I enjoy the challenge of hacking physics engines and sandbox games to do elaborate, absurd, and seemingly impossible things. When DoodleChaos released this video of marbles unconvincingly falling through a pegboard playing the piano, I saw another challenge to take on.
His technique was clever but left some viewers unsatisfied.
I remember when I first discovered Line Rider, that Flash game from 2006 with the simple premise of drawing a track for a sledder to ride on. I was immediately sucked into it, doing things like devising elaborate tracks for the rider to overcome, building worlds for the rider to explore, and manipulating the rider to perform stunts.
It had an odd universal appeal, quickly propagating through the internet and reaching many other teens who were similarly captivated by this toy. We gathered into a community and the Line Rider subculture was formed. We were young, creative, and imaginative, but…
Chromatic Reflections is a photo series exploring the interactions between the spectral colors and materials that reflect their surroundings.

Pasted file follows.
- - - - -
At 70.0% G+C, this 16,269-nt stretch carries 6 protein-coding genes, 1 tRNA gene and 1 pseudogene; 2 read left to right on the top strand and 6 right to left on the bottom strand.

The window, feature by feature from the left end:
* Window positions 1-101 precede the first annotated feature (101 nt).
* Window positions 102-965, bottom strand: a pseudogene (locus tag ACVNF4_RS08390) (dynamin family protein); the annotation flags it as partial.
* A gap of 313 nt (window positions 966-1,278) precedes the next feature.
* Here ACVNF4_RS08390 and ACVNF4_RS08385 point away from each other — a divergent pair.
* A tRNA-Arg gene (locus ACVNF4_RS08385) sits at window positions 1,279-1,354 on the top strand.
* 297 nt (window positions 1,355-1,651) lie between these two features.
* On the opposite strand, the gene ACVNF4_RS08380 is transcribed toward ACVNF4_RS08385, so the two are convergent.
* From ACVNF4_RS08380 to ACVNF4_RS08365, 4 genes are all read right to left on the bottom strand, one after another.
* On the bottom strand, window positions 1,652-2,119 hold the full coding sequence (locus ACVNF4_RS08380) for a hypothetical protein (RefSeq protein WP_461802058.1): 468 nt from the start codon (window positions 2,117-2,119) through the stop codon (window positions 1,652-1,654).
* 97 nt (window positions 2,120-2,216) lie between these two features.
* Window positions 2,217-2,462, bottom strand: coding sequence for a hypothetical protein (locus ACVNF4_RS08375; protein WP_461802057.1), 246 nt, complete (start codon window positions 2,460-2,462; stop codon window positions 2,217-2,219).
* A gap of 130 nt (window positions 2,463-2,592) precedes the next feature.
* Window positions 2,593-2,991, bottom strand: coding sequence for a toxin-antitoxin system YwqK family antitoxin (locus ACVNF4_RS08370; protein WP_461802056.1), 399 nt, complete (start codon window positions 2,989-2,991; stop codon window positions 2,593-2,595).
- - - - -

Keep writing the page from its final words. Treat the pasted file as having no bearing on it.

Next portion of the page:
The light source is sunlight shining through a prism, dispersing into the spectral colors. The materials (besides skin) are colorless: they reflect every wavelength of color approximately uniformly. If the materials were lit by white light in a dark setting, they would appear monochrome. Under colored lights, the materials would take on those colors.
Through the illumination of these pure colors, we can more clearly see the materials’ optical properties (diffuse/specular reflection, refraction, transmission, absorption, translucency/scattering) and textural qualities (micro/macro scale)…
Audioscope: What you see is what you hear.
I pay a lot of attention to details in sound. I wanted to be able to see these details, and also point them out while describing sounds to people. Unfortunately, most audio visualizers don’t reveal these details.
So I created Audioscope, and made a video and soundtrack to demonstrate how some of these fine sonic details are made visible and obvious:
tl;dr it turns sine waves into circles
Technically: The y axis is the raw audio signal, and the…